Federated Farmers debunks Nitrogen Fertiliser myths
11 November 2021
Yesterday Chris Allen (National Environment Spokesperson), Gavin Forrest (General Manager Regional Policy) and Dr Paul Le Miere (Manager Regional Policy) spoke to the Environment Select Committee to challenge the Greenpeace sponsored Petition requesting that legislation be passed that bans the use of nitrogen fertiliser by 2024.
In referring to the evidence of other submitters including government agencies (MPI and MfE), the Parliamentary Commissioner for the Environment and the Fertiliser Association Federated Farmers made the point that it is the management of the whole farm system not the amount of fertiliser that is applied by farmers and growers that is key to reducing the footprint of farming. In answering questions, we also provided evidence that there was no proven link between nitrate levels in water and bowel cancer and noted that while New Zealand had high rates of bowel cancer that these rates were falling.
The recording of Federated Farmers appearance before the select committee can be found here
Our full written submission attached
- Federated Farmers does not support the petition request to ban all synthetic nitrogen by 2024.
- We are a pan sector organisation - our membership is broadly representative of the wider primary production sector: it includes the dairy, sheep and beef and arable sectors, and it includes members engaged with a diversity of other on-farm enterprises (forestry, honey, viticulture, horticulture, tourism) across a diversity of production systems (including regenerative, precision, and organic farmers).
- Nitrogen is vital for all plant growth – whether it is used to grow plants to feed animals or humans . Farmers and growers use nitrogen fixing plants such as clover, and synthetic nitrogen and animal manure to supplement the nitrogen in the soil.
- Whether the original nitrogen source is applied fertiliser or fixed in the soils by legumes or applied by animal manures makes little to no difference to any losses than may occur.
- The agricultural sector is proactively working to reduce nitrogen emissions through techniques such as good management and sophisticated techniques such as precision agriculture.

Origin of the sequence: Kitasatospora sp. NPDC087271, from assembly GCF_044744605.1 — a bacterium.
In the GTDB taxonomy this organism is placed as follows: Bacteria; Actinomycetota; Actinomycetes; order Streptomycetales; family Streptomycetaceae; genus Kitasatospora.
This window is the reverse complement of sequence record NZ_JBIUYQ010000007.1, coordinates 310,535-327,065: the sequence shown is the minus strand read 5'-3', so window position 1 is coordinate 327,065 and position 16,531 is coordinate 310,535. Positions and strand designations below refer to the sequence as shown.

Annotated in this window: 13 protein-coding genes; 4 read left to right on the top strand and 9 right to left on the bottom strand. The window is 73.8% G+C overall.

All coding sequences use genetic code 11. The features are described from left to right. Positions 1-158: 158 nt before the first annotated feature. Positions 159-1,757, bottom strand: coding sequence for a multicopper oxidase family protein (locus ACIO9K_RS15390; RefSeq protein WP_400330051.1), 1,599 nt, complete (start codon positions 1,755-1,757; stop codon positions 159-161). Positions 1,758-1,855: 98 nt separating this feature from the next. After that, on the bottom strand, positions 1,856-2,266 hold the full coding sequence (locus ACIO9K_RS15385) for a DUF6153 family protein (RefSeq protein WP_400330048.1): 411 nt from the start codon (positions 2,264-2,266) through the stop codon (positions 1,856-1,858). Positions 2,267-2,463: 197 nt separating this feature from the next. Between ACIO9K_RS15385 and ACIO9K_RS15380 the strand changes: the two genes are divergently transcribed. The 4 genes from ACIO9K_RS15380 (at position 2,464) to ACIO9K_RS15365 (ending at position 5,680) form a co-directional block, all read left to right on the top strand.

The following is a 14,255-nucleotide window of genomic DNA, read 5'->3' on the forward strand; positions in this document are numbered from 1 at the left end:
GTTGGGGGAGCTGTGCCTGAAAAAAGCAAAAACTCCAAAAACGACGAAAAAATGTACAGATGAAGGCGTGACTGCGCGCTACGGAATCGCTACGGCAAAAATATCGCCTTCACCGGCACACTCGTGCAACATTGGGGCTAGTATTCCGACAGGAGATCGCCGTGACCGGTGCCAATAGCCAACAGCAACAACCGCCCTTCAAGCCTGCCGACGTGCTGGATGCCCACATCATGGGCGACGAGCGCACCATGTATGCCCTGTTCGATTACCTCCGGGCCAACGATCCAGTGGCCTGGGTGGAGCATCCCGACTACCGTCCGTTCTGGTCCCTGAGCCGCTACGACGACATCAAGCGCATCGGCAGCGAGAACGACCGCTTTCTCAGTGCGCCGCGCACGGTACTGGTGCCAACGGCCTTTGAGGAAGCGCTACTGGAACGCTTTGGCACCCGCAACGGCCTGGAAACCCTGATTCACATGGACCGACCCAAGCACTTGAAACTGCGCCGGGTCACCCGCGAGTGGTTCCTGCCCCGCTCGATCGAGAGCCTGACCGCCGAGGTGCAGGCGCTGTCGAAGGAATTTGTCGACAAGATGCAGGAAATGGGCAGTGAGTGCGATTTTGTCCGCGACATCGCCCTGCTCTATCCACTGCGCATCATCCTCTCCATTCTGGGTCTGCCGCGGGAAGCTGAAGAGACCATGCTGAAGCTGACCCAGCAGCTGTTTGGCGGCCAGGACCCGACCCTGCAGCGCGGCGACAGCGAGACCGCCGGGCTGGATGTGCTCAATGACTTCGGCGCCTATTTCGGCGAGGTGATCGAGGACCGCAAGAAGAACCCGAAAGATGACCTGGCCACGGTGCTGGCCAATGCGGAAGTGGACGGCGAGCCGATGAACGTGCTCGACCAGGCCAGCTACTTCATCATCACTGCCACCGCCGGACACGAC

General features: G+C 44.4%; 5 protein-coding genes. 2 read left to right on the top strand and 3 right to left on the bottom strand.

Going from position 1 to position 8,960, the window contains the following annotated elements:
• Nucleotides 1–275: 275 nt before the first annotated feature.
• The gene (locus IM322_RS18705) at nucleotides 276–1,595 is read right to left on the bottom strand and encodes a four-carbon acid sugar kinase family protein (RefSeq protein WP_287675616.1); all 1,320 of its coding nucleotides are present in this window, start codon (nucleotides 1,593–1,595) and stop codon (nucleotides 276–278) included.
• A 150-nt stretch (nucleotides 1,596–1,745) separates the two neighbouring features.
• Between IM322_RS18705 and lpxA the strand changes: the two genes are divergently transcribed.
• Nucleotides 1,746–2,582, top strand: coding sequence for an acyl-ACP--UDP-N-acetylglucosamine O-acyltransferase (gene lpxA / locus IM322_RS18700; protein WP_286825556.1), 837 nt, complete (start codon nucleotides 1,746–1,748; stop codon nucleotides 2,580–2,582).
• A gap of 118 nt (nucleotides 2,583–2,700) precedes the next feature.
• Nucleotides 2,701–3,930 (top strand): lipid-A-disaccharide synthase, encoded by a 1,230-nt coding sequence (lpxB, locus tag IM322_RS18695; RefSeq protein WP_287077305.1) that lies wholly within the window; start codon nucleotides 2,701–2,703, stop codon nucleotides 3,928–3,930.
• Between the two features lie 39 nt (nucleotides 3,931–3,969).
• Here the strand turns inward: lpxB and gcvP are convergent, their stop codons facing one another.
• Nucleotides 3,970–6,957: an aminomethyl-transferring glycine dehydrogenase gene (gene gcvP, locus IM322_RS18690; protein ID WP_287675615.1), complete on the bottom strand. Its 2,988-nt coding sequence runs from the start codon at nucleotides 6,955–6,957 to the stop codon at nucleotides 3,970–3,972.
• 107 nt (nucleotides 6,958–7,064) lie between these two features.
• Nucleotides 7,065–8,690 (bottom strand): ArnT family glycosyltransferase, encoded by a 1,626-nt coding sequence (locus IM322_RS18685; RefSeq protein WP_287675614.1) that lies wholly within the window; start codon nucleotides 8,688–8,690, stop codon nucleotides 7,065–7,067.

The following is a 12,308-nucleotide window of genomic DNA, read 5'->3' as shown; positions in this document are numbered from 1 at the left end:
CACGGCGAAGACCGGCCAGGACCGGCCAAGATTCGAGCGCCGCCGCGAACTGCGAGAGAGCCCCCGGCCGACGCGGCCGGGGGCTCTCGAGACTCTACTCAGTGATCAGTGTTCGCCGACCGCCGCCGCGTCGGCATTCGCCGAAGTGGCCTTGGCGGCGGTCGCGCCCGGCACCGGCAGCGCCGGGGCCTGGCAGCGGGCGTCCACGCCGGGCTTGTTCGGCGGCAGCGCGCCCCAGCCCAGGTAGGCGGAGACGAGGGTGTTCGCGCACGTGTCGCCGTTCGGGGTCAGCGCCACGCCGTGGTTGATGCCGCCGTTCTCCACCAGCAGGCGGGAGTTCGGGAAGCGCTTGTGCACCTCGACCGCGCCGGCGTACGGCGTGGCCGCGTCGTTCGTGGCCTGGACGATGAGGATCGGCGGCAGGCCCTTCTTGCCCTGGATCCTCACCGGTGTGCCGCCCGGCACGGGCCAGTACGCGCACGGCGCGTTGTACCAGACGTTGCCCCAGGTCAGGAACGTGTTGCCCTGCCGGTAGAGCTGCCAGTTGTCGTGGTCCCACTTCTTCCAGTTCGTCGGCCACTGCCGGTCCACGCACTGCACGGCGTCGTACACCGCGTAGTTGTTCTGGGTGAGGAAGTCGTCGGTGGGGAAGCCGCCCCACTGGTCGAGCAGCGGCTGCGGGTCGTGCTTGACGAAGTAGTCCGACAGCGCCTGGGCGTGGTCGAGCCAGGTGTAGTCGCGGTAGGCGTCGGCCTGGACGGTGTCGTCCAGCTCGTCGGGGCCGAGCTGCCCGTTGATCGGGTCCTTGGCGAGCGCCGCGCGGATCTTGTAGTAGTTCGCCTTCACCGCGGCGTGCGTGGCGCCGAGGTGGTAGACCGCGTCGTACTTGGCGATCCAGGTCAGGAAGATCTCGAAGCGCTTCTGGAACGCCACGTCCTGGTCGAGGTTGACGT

- The growth of agriculture since the radical economic re-structuring of the 1980s has significantly increased its economic contribution to the nation.
- Linked to this growth the net effect of land use changes at the national scale has only lead to very modest increases in nitrogen loads over the last 30 years; and further the most recent five or ten years period indicates that most trends are either relatively flat or reducing.
- Federated Farmers firmly believes that meeting the twin challenge of sustaining economic growth alongside improving environmental wellbeing must be predicated on a clear understanding of contemporary state and trends, and continued strengthening of the publicprivate partnerships is needed to maintain or accelerate our current trajectory.
- Independent Consultants AgFirst estimated that removing nitrogen fertiliser or using a substitute explored the costs to the primary sector would cause a drop un national gross output of close to $20 billion and a reduction in employment in the order of 75,000
Some other points
- Research shows it’s highly unlikely that nitrate in drinking water presents an increased risk of bowel cancer.
- The combination of biology, chemistry and exposure assessment suggest it is highly unlikely that nitrate in drinking-water or the diet presents an increased risk of cancer.
- The research shows that nitrate in drinking water is no different to nitrate in food. There is no plausible rationale for analysing nitrate in water and food independently.
- The amount of nitrate ingested through drinking water compared to food is very low, with most nitrates coming from green vegetables.
- Nitrate are beneficial to human health in many ways. The body turns nitrates into nitrites, which combat bacteria in the mouth and stomach, and nitric oxide that makes our arterial walls flexible, which guards against heart disease and stroke.
Some key graphs